Charlie Brown comes across to pass the time o’ day, and gives us an inkling of the pictorial treat in store. He looks round, considers that the crowd is now large enough, and blows a long blast on his whistle. The drums die away after a final tattoo and we file in and take our places. The front benches are packed with a mob of chattering kiddies so John and I take our places well to the rear under the projector. Next to me is the charming wife of a neighbouring planter with her daughter who is home from her New Zealand boarding school for the holidays. In front of me is one of the real “old-timers” who came here years ago, before the mast of a wind-jammer and found the island lure too much for him. He has a little store in the village, but knows that there will be no trade while the shows lasts.

The chief picture to-night is a Pearl White serial, “The House of Hate,” and provides enough strenuous action to satisfy even the present audience. Dark Tony Moreno, always a great favourite with the natives, is the hero, and his timely rescues of the fair lady stir the excited crowd to frenzy. When he is embroiled in a “rough house” with the villain’s myrmidons, the audience rises and yells encouragement.

The natives cannot, of course, read the captions, so Charlie Brown keeps up a running fire of explanation. One suspects that he docs not keep much to the text, and from the chuckles and roars that greet his witty sallies, and the point-blank refusal of the lady beside me to translate some of his jokes it is to be feared that much of his talk is distinctly Rabelaisian in character.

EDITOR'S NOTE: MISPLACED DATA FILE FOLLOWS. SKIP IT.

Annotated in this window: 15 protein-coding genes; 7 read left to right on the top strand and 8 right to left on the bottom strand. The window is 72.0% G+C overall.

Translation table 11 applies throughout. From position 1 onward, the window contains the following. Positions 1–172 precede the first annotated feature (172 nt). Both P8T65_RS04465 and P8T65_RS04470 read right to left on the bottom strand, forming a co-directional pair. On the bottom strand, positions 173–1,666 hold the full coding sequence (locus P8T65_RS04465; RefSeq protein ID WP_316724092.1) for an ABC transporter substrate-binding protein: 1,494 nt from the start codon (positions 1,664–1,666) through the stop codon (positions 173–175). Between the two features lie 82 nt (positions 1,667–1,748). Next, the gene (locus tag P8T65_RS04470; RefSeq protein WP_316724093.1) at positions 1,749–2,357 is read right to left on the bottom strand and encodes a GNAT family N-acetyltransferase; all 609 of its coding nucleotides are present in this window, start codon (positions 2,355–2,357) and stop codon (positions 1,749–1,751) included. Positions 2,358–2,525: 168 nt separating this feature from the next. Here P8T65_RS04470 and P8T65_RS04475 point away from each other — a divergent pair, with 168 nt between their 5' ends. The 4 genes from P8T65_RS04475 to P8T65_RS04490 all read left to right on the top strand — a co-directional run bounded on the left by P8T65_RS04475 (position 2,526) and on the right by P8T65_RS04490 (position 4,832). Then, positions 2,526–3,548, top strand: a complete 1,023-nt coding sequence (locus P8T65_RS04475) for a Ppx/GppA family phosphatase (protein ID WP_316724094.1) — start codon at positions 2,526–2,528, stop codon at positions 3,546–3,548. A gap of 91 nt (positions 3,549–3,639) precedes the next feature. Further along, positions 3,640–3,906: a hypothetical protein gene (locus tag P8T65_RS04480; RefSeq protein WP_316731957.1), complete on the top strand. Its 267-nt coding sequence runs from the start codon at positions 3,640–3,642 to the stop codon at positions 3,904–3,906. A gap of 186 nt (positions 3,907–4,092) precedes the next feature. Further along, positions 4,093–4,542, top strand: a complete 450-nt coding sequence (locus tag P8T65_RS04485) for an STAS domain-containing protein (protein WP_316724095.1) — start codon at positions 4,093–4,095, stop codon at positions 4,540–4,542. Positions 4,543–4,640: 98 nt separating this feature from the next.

The episode from the serial draws to an end, and the Impresario announces that there will be a further instalment next week. Follows a short interval in which we go out for a breath of fresh air.

John presents me with a big slice of water melon, which is thirst-quenching and refreshing, and takes the place of the whisky and soda of more civilised lands.

The whistle blows and we once more take our seats. The next film is a mystery picture featuring a man who has invented a cloak which renders the wearer invisible, and is tremendously popular with the crowd, who love anything that savours of “mana-mana!”

There are many thrills in the picture, but they affect the audience in a different way. Instead of the ear-shattering roar which acclaimed the fights, the mysterious vanishments are greeted with long-drawn gasping “A-h-h-s” of excitement. One remembers some of the old fairy tale pictures with their suddenly appearing djinns and melons that become coaches in the twinkling of an eye. What excitement they would create here!